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Bison Roundup at the Neal Smith Wildlife Refuge

Sarah Boden
Iowa Public Radio
Three bison at Neal Smith Wildlife Refuge at dawn on the day of the roundup.

The U.S. Fish and Wildlife Service (FWS) manages almost 1,400 bison spread out amongst seven herds located in Iowa, Colorado, Oklahoma, Montana, Nebraska and North Dakota.  About 70 of these bison live at the Neal Smith Wildlife Refuge in Prairie City.

FWS aims to preserve the species genetic diversity with as little human intervention as possible by allowing the forces of natural selection determine which bison live and die.  However, because herds are isolated from each other the agency conducts genetic testing to prevent inbreeding.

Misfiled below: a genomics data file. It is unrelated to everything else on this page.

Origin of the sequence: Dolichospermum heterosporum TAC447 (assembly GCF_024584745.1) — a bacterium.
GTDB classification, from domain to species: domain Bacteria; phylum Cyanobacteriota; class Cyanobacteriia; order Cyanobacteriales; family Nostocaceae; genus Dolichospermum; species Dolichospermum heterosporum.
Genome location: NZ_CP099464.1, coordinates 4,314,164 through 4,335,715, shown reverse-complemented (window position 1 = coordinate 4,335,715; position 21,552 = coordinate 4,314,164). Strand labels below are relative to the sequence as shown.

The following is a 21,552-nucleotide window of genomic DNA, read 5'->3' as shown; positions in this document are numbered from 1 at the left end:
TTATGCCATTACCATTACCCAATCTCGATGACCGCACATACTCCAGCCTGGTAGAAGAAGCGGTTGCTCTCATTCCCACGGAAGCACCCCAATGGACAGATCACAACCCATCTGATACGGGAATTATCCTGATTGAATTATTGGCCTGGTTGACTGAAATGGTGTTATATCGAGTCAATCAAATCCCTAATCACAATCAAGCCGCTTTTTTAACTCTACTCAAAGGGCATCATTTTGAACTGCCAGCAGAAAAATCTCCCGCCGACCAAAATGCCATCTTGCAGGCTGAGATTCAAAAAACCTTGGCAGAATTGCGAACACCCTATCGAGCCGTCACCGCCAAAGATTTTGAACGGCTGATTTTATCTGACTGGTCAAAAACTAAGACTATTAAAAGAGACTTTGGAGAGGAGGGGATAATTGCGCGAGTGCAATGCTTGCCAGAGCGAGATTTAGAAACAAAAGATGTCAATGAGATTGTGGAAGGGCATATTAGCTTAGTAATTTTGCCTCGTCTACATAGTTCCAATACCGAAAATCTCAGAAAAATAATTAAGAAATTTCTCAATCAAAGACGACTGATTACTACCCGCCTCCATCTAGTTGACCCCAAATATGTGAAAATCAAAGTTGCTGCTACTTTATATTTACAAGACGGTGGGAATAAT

To obtain DNA samples bison are sent through a series of gates at a yearly bison roundup. Bison with rare genes stay at the refuge while those with more common DNA are culled from the herd.

This year 12 bison leave Prairie City. Two go to Jester Park in Polk County and 10 are sold to the Oneida Tribe in Wisconsin as the tribe eats a traditional diet. The rest of the herd are released back into the refuge for another Iowa winter.